Alvin C. Powers, Jason A. Wexler, Robert W. Lash, Meredith C. Dyer,
Mila N. Becker, and Robert A. Vigersky
In the United States, slightly more than half of all adults
with diabetes receive guideline-consistent care.1 A
smaller proportion has adequate cardiovascular risk factor
control.2 Current care of individuals with diabetes
and its complications and comorbidities exemplifies
many of the challenges facing the U.S. healthcare system.3 Based on the care costs relative to the outcomes achieved, Americans deserve greater value for our
Acknowledging the convergence of the diabetes epidemic
and the passage of the Affordable Care Act (ACA),
the Endocrine Society (ES) seized the opportunity to convene
a Washington, DC, Summit on September 12, 2014,
to explore the law’s impact on patients with diabetes. Summit
attendees and speakers included leading diabetes
stakeholders, patient advocacy and community-based
groups, health plans, research institutions, federal agencies,
and policy makers. The agenda featured potential
policy solutions as well as challenges and opportunities
resulting from ACA implementation. In the following
paragraphs, the ES briefly summarizes the proceedings.
Examples of ACA’s Implementation on
Although the full effect of the ACA’s impact on diabetes
care is still being determined, several benefits and challenges
are already clear. Improved access has lowered the barrier for individuals with diabetes to receive care. One
study found a 23% increase in Medicaid patients diagnosed
with diabetes in states that adopted ACA Medicaid
expansion, vs a 0.4% increase in states that did not.4
Given that approximately 25% of Americans with diabetes
are undiagnosed and earlier diagnosis and treatment
reduce long-term complications, this increase is evidence
of progress toward the central goals of the ACA—expanded
access to improve care quality and outcomes. This
report mirrored prior observations showing that more individuals
were diagnosed with diabetes when medical coverage
became available.5 One challenge from expanded
access is exacerbation of the existing problem of the demand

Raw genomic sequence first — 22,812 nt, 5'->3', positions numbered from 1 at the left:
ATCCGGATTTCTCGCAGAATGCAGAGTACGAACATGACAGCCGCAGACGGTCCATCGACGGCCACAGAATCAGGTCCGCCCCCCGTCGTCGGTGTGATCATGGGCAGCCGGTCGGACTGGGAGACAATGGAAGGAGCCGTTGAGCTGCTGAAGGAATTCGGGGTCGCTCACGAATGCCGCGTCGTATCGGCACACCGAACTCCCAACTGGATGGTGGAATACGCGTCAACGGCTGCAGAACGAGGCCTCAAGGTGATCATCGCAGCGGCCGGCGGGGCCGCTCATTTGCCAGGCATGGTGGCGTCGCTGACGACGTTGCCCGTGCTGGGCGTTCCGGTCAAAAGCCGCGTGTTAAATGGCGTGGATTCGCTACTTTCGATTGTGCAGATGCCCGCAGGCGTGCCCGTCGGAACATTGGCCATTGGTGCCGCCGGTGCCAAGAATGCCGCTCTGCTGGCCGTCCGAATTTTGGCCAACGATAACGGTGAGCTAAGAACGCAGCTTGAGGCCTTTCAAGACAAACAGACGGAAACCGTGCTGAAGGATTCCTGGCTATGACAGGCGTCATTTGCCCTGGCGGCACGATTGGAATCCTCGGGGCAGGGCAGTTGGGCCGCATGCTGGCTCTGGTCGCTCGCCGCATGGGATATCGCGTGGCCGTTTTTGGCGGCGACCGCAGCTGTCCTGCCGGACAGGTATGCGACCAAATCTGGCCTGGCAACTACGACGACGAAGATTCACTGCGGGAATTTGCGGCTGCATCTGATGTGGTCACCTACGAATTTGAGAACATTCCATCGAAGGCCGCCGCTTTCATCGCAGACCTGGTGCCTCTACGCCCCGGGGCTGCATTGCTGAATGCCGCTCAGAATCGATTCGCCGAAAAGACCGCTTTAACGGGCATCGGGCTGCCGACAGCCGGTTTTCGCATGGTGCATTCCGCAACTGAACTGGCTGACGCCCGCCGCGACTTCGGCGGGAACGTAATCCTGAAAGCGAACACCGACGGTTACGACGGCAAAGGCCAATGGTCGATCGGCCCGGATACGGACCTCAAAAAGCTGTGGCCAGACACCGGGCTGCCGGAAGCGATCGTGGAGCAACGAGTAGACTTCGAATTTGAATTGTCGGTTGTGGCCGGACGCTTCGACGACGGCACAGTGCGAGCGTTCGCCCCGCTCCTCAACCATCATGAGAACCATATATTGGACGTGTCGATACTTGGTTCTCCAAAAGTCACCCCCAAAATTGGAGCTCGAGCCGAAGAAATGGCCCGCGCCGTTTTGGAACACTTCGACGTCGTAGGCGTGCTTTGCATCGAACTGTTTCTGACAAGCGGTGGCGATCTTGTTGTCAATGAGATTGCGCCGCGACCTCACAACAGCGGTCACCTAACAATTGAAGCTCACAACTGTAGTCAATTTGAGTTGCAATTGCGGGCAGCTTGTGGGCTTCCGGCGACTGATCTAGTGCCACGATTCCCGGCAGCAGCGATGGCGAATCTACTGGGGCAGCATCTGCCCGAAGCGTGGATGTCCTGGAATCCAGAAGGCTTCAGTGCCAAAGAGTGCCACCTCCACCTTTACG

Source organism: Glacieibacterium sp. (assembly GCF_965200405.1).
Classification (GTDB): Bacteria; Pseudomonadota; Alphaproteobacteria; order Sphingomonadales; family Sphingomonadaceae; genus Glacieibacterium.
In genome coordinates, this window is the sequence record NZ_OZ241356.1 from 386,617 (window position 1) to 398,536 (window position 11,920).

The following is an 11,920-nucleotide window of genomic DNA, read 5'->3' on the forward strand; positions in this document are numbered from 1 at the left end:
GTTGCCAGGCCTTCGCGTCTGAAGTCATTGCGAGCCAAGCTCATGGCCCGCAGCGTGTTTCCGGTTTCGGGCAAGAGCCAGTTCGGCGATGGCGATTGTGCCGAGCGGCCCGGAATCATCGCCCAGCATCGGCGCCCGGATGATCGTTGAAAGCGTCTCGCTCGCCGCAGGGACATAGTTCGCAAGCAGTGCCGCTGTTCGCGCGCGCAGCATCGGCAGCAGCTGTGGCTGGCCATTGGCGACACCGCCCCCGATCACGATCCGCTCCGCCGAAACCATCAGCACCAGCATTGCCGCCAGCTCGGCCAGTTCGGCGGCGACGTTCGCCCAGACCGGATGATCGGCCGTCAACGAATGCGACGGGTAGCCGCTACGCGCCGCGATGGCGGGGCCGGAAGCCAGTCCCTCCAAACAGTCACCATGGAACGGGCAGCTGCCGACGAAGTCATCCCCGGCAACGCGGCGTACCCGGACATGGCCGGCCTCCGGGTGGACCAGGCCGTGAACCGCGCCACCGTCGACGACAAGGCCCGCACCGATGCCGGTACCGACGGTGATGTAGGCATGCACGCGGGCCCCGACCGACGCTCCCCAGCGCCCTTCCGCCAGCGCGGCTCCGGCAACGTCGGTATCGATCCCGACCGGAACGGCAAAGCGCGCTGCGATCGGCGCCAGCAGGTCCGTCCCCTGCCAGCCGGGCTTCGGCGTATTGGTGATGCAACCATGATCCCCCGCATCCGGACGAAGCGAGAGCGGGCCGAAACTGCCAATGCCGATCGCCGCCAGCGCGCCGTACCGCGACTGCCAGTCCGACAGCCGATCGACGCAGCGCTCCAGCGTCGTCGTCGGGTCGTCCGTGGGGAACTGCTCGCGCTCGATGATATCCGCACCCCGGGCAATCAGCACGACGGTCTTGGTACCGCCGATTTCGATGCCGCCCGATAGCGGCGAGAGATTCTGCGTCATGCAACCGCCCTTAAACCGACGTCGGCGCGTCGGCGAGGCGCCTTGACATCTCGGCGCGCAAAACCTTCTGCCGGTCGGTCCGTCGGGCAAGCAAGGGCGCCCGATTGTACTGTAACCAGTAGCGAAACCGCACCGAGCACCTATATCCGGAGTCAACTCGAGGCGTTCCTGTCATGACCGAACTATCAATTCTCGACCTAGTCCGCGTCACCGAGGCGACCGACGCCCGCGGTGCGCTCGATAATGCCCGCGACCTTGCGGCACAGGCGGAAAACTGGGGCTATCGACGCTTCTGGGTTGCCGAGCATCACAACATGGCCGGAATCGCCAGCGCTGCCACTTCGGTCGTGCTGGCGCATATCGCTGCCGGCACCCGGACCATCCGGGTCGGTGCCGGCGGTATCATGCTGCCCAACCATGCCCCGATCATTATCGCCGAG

exceeding the supply of available providers (both
primary care and diabetes specialists).
The ACA also supports important new research initiatives
aimed at transforming diabetes care delivery. For
example, the ACA authorized the Patient-Centered Outcomes
Research Institute (PCORI), which supports comparative
clinical effectiveness research and emphasizes engagement
of patients and other stakeholders in research.
PCORI currently supports more than 15 diabetes-related
research projects aimed at improving healthcare systems
and diabetes health disparities. The ACA also authorized
the Cures Acceleration Network (CAN) within the National
Institutes of Health to speed development of new
diagnostics and therapeutics and remove barriers to translation
between discovery and clinical trials. The relevance of CAN to many diabetes-related technologies and needs
Key Items and Policy Recommendations
From ES Summit
Discussion and ES policy recommendations from the Summit
center on three major areas: care organization and
processes, financing reform tied to quality enhancement,
and promotion of new technology and discoveries.
Care organization and processes
Diabetes patients may have multiple medical comorbidities
and often have a diverse set of independently functioning
practitioners treating them. Accordingly, a fundamental
challenge addressed at the Summit was how to
transform multidisciplinary care teams to provide optimal,
coordinated diabetes care. All proposed models featured
a care team whose goal is providing nonduplicative,
continuous, comprehensive, and timely care. This care emphasizes
hyperglycemic control, prevention of hypoglycemia,
cardiovascular risk reduction, and other aspects of
patient self-management to manage comorbidities. Models
must move beyond current case management. Patientcentered
medical homes, either specific to patients with
diabetes or more comprehensive, were seen as a promising
model, but evaluation before widespread adoption is critical.
Questions remain as to whether such approaches will
have sufficient resources to provide access to the type of
diabetes care that improves patient outcomes. Reliance on
endocrinologists in any care model is a challenge because
demand exceeds supply and the discipline is not growing
as fast as the patient population.6 Likewise, greater use
of primary care physicians (PCPs) in the role of care coordinator